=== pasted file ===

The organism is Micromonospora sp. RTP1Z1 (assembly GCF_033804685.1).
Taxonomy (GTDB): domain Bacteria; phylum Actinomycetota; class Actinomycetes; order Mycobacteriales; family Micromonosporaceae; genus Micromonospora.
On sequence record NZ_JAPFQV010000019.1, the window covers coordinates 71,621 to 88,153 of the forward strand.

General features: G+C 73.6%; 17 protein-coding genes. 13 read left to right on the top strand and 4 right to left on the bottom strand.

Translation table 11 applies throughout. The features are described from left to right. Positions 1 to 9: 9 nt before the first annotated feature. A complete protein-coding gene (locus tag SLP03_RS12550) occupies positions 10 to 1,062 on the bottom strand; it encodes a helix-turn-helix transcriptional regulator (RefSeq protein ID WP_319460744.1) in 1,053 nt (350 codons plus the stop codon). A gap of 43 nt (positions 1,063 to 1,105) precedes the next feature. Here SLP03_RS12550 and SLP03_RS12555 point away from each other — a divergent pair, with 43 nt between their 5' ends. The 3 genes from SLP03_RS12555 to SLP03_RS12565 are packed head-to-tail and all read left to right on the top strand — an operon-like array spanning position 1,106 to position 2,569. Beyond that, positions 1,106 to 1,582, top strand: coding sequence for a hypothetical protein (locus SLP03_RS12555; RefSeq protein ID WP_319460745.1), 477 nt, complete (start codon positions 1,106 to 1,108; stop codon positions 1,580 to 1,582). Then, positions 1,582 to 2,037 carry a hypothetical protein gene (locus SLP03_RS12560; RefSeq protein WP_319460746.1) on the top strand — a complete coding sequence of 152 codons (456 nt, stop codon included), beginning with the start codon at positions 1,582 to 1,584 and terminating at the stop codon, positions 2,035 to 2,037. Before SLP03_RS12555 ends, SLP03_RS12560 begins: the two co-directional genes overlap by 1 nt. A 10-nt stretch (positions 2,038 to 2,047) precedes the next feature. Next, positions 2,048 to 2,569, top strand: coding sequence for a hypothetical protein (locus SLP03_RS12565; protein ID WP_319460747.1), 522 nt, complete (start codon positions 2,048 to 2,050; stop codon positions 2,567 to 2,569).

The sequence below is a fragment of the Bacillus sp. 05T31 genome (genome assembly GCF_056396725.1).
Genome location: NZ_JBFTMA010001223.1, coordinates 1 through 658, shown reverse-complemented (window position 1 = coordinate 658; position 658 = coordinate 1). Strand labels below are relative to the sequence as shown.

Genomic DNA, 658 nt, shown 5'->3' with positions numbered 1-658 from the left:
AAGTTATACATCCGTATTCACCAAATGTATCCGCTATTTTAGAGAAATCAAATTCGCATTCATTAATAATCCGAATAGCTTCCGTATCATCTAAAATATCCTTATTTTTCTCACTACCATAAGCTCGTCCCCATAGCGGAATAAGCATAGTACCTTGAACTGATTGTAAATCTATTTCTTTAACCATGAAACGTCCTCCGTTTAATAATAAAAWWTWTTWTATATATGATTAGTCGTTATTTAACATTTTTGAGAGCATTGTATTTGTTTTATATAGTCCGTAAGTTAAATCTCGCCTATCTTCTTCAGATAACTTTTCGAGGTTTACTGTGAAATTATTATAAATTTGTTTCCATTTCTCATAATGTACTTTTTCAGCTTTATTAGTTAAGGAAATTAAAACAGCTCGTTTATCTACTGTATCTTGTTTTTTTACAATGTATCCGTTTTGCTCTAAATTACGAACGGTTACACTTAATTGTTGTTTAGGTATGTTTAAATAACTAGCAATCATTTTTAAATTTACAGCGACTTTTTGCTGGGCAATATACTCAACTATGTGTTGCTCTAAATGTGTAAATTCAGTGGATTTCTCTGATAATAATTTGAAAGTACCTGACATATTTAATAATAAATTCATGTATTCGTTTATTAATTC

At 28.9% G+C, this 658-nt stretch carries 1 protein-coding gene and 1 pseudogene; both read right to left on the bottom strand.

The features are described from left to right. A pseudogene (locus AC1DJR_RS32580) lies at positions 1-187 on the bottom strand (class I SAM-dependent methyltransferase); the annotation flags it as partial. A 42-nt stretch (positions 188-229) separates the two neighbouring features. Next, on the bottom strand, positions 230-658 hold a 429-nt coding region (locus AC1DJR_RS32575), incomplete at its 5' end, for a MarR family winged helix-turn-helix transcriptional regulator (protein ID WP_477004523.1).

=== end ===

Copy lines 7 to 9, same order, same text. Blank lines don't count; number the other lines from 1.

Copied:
Genome location: NZ_JBFTMA010001223.1, coordinates 1 through 658, shown reverse-complemented (window position 1 = coordinate 658; position 658 = coordinate 1). Strand labels below are relative to the sequence as shown.

Genomic DNA, 658 nt, shown 5'->3' with positions numbered 1-658 from the left:
AAGTTATACATCCGTATTCACCAAATGTATCCGCTATTTTAGAGAAATCAAATTCGCATTCATTAATAATCCGAATAGCTTCCGTATCATCTAAAATATCCTTATTTTTCTCACTACCATAAGCTCGTCCCCATAGCGGAATAAGCATAGTACCTTGAACTGATTGTAAATCTATTTCTTTAACCATGAAACGTCCTCCGTTTAATAATAAAAWWTWTTWTATATATGATTAGTCGTTATTTAACATTTTTGAGAGCATTGTATTTGTTTTATATAGTCCGTAAGTTAAATCTCGCCTATCTTCTTCAGATAACTTTTCGAGGTTTACTGTGAAATTATTATAAATTTGTTTCCATTTCTCATAATGTACTTTTTCAGCTTTATTAGTTAAGGAAATTAAAACAGCTCGTTTATCTACTGTATCTTGTTTTTTTACAATGTATCCGTTTTGCTCTAAATTACGAACGGTTACACTTAATTGTTGTTTAGGTATGTTTAAATAACTAGCAATCATTTTTAAATTTACAGCGACTTTTTGCTGGGCAATATACTCAACTATGTGTTGCTCTAAATGTGTAAATTCAGTGGATTTCTCTGATAATAATTTGAAAGTACCTGACATATTTAATAATAAATTCATGTATTCGTTTATTAATTC